LAST UPDATED: May 8th, 2015
Several months ago reports started popping up that Cuddeback was set to release a new trail camera for this fall, called the Capture. As one of the more widely recognized names in the industry needless to say we were excited to see what these new cameras would offer. This past week our first Capture arrived at the office. Here are our first impressions.
There are two models of the new Capture available, one with standard flash and one with an IR flash. Both cameras are 3.0 megapixels in both day and night, and are priced very reasonably. The standard Capture retails for $199.99 and the IR version for $229.99. To date only the standard-flash cameras have shipped out so that’s what we’ve had the chance to test.
If you’ve seen any of the new print or TV ads for this product you’ll notice that the main feature Cuddeback is trying to push is the ease of use. A lot of cameras we’ve tested have settings that are buried several levels deep into the menus and can be somewhat cumbersome to figure out at first. Let’s face it, none of us want to sit around and read a 20 page manual and spend an hour trying to figure out how to use our trail cameras. We want to open them up, put batteries in them, strap them on a tree, and be on our way. With the Cuddeback Capture, you can do just that.
Both Capture units feature a new rotating dial system for controlling the camera settings and arming the camera in the field. There are only two push buttons, which are only used for your initial time/date/year setup. Once you take care of those, which takes less than a minute, you don’t have to use them again. Once your camera is set up and in position you simply rotate the dial to the time delay you want (30 seconds, 1 minute, 5 minutes, 15 minutes, or 30 minutes), close the cover and walk away. It truly is a very user-friendly interface.
Like the older Cuddeback cameras the new Capture also uses 4 D-Cell batteries for power. Although unlike my C2000 Excite the battery system is much easier to use. The batteries actually slide into the case underneath the main cover and aren’t held in by that cheesy metal plate that I always had problems with in the past.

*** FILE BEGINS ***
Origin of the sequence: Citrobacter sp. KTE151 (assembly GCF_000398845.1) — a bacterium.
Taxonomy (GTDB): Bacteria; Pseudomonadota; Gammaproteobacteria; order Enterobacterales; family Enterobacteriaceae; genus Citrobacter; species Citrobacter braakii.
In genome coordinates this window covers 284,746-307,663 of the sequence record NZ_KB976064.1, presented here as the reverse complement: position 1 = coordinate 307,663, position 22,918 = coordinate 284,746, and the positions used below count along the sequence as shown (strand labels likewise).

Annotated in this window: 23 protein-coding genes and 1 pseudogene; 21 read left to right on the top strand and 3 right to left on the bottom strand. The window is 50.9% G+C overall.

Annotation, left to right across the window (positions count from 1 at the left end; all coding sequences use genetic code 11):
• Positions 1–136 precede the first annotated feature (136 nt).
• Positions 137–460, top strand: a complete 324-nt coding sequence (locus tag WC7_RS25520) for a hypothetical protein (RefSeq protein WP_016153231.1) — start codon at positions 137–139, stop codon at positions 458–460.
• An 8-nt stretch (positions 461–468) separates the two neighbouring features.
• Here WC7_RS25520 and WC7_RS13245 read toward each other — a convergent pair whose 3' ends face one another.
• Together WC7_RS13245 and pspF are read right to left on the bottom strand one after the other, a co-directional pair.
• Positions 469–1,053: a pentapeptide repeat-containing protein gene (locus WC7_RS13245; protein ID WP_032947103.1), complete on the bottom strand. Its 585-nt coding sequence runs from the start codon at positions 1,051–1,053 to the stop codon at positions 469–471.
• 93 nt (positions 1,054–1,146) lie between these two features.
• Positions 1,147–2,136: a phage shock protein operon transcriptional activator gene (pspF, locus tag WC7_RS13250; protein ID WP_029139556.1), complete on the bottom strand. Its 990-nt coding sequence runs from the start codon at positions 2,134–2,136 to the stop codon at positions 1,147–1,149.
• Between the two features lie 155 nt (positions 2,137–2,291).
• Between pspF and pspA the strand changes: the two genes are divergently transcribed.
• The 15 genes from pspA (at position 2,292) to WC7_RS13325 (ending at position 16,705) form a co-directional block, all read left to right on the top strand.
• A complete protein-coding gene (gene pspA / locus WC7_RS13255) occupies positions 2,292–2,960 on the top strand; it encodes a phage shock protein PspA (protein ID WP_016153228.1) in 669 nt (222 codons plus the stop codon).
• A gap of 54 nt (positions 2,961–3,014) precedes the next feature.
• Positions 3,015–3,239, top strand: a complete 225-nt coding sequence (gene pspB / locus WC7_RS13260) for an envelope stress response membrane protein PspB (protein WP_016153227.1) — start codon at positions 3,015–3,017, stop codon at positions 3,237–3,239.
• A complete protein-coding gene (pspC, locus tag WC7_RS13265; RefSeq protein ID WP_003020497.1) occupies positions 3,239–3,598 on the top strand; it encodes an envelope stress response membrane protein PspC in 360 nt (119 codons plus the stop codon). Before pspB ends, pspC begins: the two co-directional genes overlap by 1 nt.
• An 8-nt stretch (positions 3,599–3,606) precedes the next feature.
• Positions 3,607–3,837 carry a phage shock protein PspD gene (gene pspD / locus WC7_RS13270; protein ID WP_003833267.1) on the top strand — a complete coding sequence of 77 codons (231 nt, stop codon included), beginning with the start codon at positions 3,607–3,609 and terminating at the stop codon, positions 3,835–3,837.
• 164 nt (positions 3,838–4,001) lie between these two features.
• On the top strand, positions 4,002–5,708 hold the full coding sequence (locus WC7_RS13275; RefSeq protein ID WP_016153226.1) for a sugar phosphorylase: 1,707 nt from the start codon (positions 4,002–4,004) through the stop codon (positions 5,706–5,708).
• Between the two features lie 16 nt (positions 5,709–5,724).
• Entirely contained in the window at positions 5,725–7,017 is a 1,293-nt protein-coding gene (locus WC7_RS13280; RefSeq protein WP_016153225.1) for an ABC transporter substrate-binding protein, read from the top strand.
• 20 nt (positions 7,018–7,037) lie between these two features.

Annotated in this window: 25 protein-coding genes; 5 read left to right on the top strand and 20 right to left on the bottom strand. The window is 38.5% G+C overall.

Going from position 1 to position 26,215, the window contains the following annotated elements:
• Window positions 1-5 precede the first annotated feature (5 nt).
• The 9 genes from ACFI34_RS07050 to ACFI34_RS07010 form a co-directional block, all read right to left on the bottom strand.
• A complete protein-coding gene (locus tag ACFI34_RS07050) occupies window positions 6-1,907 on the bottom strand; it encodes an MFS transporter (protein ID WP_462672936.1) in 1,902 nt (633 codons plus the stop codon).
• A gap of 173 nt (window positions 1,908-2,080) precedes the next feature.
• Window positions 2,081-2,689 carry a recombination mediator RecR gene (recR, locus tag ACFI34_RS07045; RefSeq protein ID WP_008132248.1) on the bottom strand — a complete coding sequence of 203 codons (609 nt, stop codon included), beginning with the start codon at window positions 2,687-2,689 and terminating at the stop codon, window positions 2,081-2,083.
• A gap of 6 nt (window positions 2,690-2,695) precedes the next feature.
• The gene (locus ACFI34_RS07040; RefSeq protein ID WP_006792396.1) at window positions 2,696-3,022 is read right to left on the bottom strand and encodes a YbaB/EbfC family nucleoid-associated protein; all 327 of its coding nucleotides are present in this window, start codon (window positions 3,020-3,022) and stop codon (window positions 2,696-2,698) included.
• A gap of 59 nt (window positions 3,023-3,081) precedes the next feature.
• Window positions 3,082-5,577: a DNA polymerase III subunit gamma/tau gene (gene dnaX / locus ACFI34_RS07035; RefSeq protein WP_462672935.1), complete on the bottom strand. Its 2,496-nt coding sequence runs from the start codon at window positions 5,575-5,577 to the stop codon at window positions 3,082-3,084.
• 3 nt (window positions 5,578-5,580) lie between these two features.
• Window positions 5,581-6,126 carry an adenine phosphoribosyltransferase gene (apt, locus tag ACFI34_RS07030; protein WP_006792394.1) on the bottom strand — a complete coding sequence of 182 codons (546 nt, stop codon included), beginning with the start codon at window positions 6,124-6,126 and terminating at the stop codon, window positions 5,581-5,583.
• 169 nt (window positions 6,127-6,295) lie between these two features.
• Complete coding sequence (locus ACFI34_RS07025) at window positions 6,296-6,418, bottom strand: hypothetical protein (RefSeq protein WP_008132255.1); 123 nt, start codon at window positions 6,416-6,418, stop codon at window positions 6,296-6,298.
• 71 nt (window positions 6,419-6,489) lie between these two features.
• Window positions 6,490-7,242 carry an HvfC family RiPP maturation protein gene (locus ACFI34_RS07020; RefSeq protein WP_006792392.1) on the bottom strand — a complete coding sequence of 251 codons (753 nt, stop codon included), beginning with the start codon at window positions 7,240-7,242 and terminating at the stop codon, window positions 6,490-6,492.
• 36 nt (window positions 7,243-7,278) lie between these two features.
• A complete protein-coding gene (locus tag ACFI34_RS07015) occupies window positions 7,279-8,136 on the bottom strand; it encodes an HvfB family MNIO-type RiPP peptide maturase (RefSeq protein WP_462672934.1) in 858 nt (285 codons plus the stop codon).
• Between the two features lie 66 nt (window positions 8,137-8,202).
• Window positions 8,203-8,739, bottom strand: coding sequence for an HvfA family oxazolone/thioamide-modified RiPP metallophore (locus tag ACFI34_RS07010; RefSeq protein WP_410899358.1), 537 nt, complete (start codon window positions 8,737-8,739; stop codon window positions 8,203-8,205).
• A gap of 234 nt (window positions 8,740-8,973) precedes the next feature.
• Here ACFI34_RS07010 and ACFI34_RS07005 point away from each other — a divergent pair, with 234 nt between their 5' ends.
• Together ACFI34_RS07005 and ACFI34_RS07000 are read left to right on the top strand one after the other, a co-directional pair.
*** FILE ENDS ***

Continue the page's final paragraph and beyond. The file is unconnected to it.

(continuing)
Also new with the Capture units is the switch from Compact Flash (CF) cards over to the more industry-standard SD cards found in most other manufacturer’s units. This is great for those of us who have a bunch of cameras and have been managing different types of cards. Not to mention SD cards are more readily available and cheaper than CF cards. A big thumbs up to Cuddeback for finally making the switch.
My one complaint on this camera is the fact that they did away with the screw-in fastening system found on my older units. I really liked this method as it added one small measure of security for my cameras. I could screw them in, fasten the face plate, then put a small padlock on it that made it more difficult for thieves to run off with. The new Capture units no longer have this option and instead come with a more traditional strap system. It works fine for what it is, but now there is no easy option for locking the Capture unit to the tree. Even if you put a padlock on the door that only prevents someone from opening it, not from removing the strap from the tree and taking the whole unit. Definitely a step backwards in my opinion.
My new Cuddeback Capture went out to the field last night and I plan on checking it next Saturday to see how the trigger speed, flash range, and image quality is. I tested it inside my house a few times before putting it out and the trigger speed looks like it’s on par with my older Cuddeback units, and image quality definitely appears to be higher than my C2000 Excite. As soon as I have an update, you’ll be the first to know!
If you’d like to purchase a new Cuddeback Capture digital trail camera we have them in stock and ready to ship over at our sister website TrailCam.com! Retail cost is $199.99 and you can purcahse your new Cuddeback Capture by clicking here.